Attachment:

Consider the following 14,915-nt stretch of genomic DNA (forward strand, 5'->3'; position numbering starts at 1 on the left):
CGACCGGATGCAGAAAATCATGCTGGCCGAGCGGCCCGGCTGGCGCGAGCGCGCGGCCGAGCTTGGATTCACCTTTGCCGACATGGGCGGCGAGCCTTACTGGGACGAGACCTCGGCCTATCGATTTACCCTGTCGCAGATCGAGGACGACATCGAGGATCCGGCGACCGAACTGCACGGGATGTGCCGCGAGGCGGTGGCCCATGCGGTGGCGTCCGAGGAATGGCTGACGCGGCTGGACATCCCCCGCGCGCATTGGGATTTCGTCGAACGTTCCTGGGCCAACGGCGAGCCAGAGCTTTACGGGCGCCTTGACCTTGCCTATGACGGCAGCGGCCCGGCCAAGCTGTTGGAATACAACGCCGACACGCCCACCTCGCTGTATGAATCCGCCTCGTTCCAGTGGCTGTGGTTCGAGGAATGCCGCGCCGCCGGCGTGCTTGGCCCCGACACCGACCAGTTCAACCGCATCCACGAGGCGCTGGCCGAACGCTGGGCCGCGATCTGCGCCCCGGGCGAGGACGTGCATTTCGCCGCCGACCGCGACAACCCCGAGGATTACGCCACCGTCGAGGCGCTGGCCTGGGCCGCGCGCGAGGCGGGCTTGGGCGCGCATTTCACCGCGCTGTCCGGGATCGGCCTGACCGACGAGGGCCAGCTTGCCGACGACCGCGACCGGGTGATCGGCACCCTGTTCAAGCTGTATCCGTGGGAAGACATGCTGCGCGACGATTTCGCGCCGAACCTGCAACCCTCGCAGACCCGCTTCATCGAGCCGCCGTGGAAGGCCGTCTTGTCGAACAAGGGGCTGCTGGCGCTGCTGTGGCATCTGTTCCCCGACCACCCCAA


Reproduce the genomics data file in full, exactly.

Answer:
Consider the following 14,915-nt stretch of genomic DNA (forward strand, 5'->3'; position numbering starts at 1 on the left):
CGACCGGATGCAGAAAATCATGCTGGCCGAGCGGCCCGGCTGGCGCGAGCGCGCGGCCGAGCTTGGATTCACCTTTGCCGACATGGGCGGCGAGCCTTACTGGGACGAGACCTCGGCCTATCGATTTACCCTGTCGCAGATCGAGGACGACATCGAGGATCCGGCGACCGAACTGCACGGGATGTGCCGCGAGGCGGTGGCCCATGCGGTGGCGTCCGAGGAATGGCTGACGCGGCTGGACATCCCCCGCGCGCATTGGGATTTCGTCGAACGTTCCTGGGCCAACGGCGAGCCAGAGCTTTACGGGCGCCTTGACCTTGCCTATGACGGCAGCGGCCCGGCCAAGCTGTTGGAATACAACGCCGACACGCCCACCTCGCTGTATGAATCCGCCTCGTTCCAGTGGCTGTGGTTCGAGGAATGCCGCGCCGCCGGCGTGCTTGGCCCCGACACCGACCAGTTCAACCGCATCCACGAGGCGCTGGCCGAACGCTGGGCCGCGATCTGCGCCCCGGGCGAGGACGTGCATTTCGCCGCCGACCGCGACAACCCCGAGGATTACGCCACCGTCGAGGCGCTGGCCTGGGCCGCGCGCGAGGCGGGCTTGGGCGCGCATTTCACCGCGCTGTCCGGGATCGGCCTGACCGACGAGGGCCAGCTTGCCGACGACCGCGACCGGGTGATCGGCACCCTGTTCAAGCTGTATCCGTGGGAAGACATGCTGCGCGACGATTTCGCGCCGAACCTGCAACCCTCGCAGACCCGCTTCATCGAGCCGCCGTGGAAGGCCGTCTTGTCGAACAAGGGGCTGCTGGCGCTGCTGTGGCATCTGTTCCCCGACCACCCCAA